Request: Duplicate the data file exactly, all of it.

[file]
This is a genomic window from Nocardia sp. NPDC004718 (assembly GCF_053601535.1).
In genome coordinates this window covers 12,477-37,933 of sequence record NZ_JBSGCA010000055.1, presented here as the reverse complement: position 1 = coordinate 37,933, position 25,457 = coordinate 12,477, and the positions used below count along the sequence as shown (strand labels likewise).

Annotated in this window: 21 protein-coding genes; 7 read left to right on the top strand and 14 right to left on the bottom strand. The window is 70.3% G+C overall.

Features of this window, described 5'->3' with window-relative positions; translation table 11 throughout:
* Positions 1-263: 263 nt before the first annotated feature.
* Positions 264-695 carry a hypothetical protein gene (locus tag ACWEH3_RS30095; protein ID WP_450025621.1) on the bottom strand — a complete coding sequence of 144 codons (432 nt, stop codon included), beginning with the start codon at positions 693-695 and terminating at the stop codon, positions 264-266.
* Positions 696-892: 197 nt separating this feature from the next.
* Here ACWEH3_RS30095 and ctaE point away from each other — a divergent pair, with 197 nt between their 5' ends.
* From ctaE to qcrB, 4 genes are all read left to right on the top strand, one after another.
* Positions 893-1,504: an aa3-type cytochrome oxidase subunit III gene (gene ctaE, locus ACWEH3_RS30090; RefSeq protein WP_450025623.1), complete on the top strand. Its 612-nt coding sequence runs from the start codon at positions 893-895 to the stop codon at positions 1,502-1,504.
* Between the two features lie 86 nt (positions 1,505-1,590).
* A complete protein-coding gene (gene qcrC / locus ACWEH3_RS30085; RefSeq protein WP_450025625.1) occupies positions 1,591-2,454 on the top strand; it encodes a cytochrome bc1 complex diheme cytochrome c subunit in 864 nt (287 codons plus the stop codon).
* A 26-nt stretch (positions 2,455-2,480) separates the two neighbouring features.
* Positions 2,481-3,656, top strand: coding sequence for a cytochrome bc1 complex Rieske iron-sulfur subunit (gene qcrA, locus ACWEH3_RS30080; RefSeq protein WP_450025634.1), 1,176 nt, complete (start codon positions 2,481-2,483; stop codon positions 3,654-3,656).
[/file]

This is a genomic window from Nocardia sp. NPDC004718 (assembly GCF_053601535.1).
In genome coordinates this window covers 12,477-37,933 of sequence record NZ_JBSGCA010000055.1, presented here as the reverse complement: position 1 = coordinate 37,933, position 25,457 = coordinate 12,477, and the positions used below count along the sequence as shown (strand labels likewise).

Annotated in this window: 21 protein-coding genes; 7 read left to right on the top strand and 14 right to left on the bottom strand. The window is 70.3% G+C overall.

Features of this window, described 5'->3' with window-relative positions; translation table 11 throughout:
* Positions 1-263: 263 nt before the first annotated feature.
* Positions 264-695 carry a hypothetical protein gene (locus tag ACWEH3_RS30095; protein ID WP_450025621.1) on the bottom strand — a complete coding sequence of 144 codons (432 nt, stop codon included), beginning with the start codon at positions 693-695 and terminating at the stop codon, positions 264-266.
* Positions 696-892: 197 nt separating this feature from the next.
* Here ACWEH3_RS30095 and ctaE point away from each other — a divergent pair, with 197 nt between their 5' ends.
* From ctaE to qcrB, 4 genes are all read left to right on the top strand, one after another.
* Positions 893-1,504: an aa3-type cytochrome oxidase subunit III gene (gene ctaE, locus ACWEH3_RS30090; RefSeq protein WP_450025623.1), complete on the top strand. Its 612-nt coding sequence runs from the start codon at positions 893-895 to the stop codon at positions 1,502-1,504.
* Between the two features lie 86 nt (positions 1,505-1,590).
* A complete protein-coding gene (gene qcrC / locus ACWEH3_RS30085; RefSeq protein WP_450025625.1) occupies positions 1,591-2,454 on the top strand; it encodes a cytochrome bc1 complex diheme cytochrome c subunit in 864 nt (287 codons plus the stop codon).
* A 26-nt stretch (positions 2,455-2,480) separates the two neighbouring features.
* Positions 2,481-3,656, top strand: coding sequence for a cytochrome bc1 complex Rieske iron-sulfur subunit (gene qcrA, locus ACWEH3_RS30080; RefSeq protein WP_450025634.1), 1,176 nt, complete (start codon positions 2,481-2,483; stop codon positions 3,654-3,656).